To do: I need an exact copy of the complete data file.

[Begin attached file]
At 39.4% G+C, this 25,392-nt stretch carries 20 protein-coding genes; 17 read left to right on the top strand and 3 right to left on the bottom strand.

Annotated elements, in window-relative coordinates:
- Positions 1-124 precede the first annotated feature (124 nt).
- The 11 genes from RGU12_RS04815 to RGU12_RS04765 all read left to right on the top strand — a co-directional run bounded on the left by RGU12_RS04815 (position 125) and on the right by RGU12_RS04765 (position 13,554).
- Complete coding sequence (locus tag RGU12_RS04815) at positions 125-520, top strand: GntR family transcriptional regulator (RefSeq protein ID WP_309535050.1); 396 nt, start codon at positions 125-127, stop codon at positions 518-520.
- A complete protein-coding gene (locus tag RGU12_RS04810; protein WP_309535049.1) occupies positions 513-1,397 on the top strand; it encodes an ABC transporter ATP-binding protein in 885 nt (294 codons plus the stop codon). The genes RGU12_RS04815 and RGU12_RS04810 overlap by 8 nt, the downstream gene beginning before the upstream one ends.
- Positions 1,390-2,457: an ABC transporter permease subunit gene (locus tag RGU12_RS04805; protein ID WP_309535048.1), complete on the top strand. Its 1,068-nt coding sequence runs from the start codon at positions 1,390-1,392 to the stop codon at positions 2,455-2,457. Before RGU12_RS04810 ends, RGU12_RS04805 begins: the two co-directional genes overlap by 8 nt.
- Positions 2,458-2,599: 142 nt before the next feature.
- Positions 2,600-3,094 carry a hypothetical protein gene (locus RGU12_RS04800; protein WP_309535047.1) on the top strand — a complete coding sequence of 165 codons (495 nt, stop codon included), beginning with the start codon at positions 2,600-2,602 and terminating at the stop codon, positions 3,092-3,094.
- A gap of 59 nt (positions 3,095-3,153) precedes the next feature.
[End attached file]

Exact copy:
At 39.4% G+C, this 25,392-nt stretch carries 20 protein-coding genes; 17 read left to right on the top strand and 3 right to left on the bottom strand.

Annotated elements, in window-relative coordinates:
- Positions 1-124 precede the first annotated feature (124 nt).
- The 11 genes from RGU12_RS04815 to RGU12_RS04765 all read left to right on the top strand — a co-directional run bounded on the left by RGU12_RS04815 (position 125) and on the right by RGU12_RS04765 (position 13,554).
- Complete coding sequence (locus tag RGU12_RS04815) at positions 125-520, top strand: GntR family transcriptional regulator (RefSeq protein ID WP_309535050.1); 396 nt, start codon at positions 125-127, stop codon at positions 518-520.
- A complete protein-coding gene (locus tag RGU12_RS04810; protein WP_309535049.1) occupies positions 513-1,397 on the top strand; it encodes an ABC transporter ATP-binding protein in 885 nt (294 codons plus the stop codon). The genes RGU12_RS04815 and RGU12_RS04810 overlap by 8 nt, the downstream gene beginning before the upstream one ends.
- Positions 1,390-2,457: an ABC transporter permease subunit gene (locus tag RGU12_RS04805; protein ID WP_309535048.1), complete on the top strand. Its 1,068-nt coding sequence runs from the start codon at positions 1,390-1,392 to the stop codon at positions 2,455-2,457. Before RGU12_RS04810 ends, RGU12_RS04805 begins: the two co-directional genes overlap by 8 nt.
- Positions 2,458-2,599: 142 nt before the next feature.
- Positions 2,600-3,094 carry a hypothetical protein gene (locus RGU12_RS04800; protein WP_309535047.1) on the top strand — a complete coding sequence of 165 codons (495 nt, stop codon included), beginning with the start codon at positions 2,600-2,602 and terminating at the stop codon, positions 3,092-3,094.
- A gap of 59 nt (positions 3,095-3,153) precedes the next feature.